• WC
      Wilson C.
      4 October 2019 @ 13:53
      The trigger to the protests - Extradition Bill The extradition law triggered concerns from business groups and HK Bar Association, mainly centered around the fairness of the chinese legal system (with a political bias towards CCP), while the average citizen fear was you can be extradited to China for swearing at Xi Jinping.  Post the 30 May 2019 amended changes, the extradition bill was modified to limit the types of extradition crimes (to most severe types like murder), and with offences punishable with imprisonment of more than 7 years, and triable on indictment in Hong Kong, and only accept extradition requests from mainland's top authority (Supreme People's Court).  The recently passed "Fake News" law in Singapore (Protection from Online Falsehoods and Manipulation Act) is a more serious law for citizens with up to 10 years imprisonment for falsehoods, let alone serious crimes (ie, murder). IMHO, I don't see this extradition law having any impact to ordinary HK'ers, given the bill conditions but the HK govt did a poor job in explaining the bill to the people and they try to rush the bill through instead of giving it the due process and consultation thus reinforcing the fear of HK'ers re: China's erosion of HK rights and that HK Govt is a Beijing puppet administration. It was likely the trigger to long building resentment and frustration of people rather than concern about chinese police swooping into HK to take you away to a mainland prison.
    • WC
      Wilson C.
      4 October 2019 @ 15:16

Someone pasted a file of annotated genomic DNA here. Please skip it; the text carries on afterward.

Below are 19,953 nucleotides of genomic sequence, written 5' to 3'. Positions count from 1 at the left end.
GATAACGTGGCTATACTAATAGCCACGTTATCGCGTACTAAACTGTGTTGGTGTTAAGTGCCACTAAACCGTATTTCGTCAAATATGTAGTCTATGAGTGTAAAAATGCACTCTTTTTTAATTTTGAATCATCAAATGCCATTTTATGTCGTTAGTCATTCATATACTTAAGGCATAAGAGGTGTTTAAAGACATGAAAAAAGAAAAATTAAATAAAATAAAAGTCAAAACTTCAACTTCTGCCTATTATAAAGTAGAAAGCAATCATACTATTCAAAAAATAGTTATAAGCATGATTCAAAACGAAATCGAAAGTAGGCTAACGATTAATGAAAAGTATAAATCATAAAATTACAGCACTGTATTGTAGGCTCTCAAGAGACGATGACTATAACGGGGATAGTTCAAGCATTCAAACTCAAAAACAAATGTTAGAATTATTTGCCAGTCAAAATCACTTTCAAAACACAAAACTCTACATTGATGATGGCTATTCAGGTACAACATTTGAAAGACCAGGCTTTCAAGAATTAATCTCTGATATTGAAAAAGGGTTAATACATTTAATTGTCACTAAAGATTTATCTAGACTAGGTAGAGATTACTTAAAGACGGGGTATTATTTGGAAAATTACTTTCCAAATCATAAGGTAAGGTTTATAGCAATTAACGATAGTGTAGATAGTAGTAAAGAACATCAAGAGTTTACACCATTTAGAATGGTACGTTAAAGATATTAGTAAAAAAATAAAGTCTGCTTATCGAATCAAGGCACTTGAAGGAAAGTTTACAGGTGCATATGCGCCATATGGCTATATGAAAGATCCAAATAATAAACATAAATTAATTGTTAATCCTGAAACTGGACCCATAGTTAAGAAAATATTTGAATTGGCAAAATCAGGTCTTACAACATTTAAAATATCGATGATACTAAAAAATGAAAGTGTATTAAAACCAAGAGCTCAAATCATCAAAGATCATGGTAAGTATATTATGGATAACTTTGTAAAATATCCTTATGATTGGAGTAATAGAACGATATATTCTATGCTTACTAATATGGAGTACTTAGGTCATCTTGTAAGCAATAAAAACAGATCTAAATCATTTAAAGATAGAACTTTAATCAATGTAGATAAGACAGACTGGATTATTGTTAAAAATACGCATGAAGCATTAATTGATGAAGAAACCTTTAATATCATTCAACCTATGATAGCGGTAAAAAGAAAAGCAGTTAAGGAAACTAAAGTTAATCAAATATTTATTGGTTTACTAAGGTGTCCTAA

Why the anti-China hatred? The local HK'ers I see with on a daily basis, taxi drivers, wet market shops, badminton coach, cha chaan teng (local eateries) etc do not hate China, the older generation (ie, 40+, grandparents) do not hate China.  But the so-called post-1997 generation generally dislike China (if not hate).  These protests have caused a split in families (older vs younger). IMHO, there are a couple of reasons (likely more) for the dislike: Perception of being over-run by mainland chinese We were better, and now they are Lack of understanding HK history (reflection of the education system) Post the 1997 handover, the flood gates were opened to mainland chinese investors, immigrants and money. There was a huge inflow driving up property prices, tourists jamming up shopping malls, restaurants, tourist spots, and 150 immigrants per day, so much so that as a local resident, you felt your home has been occupied by an invading force (the derogatory HK term for them was "locust"). It is estimated > 1.5M of the ~ 8M HK population are recent chinese immigrants, with the majority being low-income wage earners. So you see mandarin speaking chinese everywhere, you see the affluent vistors buy all the fashion labels you can't afford, you see the wealthy purchase multiple HK flats to stash their wealth, it's unavoidable. HK'ers had a kind of big brother arrogance towards the mainland chinese, it was so because Hong Kong and its people were more advanced, better city, better quality of service, etc than China no doubt. Now the tables have turned, the top tier of chinese people are smarter, more driven, aggressive such that as parents we worried about how our kids will compete with the next generation of chinese grads. In all areas, China has advanced faster than HK, anyone of us who visits China regularly see the transformation and upgrades in infrastructure, service, innovation (read Kai Fu Lee's AI Super-Powers book). We are no longer better than mainland chinese, we are falling behind. This can build resentment. In 1997 HK GDP was $23,442 per capita, 2017 $38,370 63% more. But the wealth distribution is unequal. In 1993 HK GDP was 27% of China's economy, in 2017 < 3%. So we have an increase in wealth that the average person hasn't benefit at the same time HK's contribution to China's economy has shrunk drastically as the rest of the country ramped. HK depends on China for water, electricity, vegetables / food, 70% of our GDP is China-related. But the younger generation do not appreciate this. They don't know/remember HK under British rule, the 1967 riots and killings, etc. They are not taught about China/chinese history, thus they don't have a connection to China. They believe they are westernized citizens (which gives comfort to "we are still better than chinese"), which clashes with the older generation's who lived under and through British rule.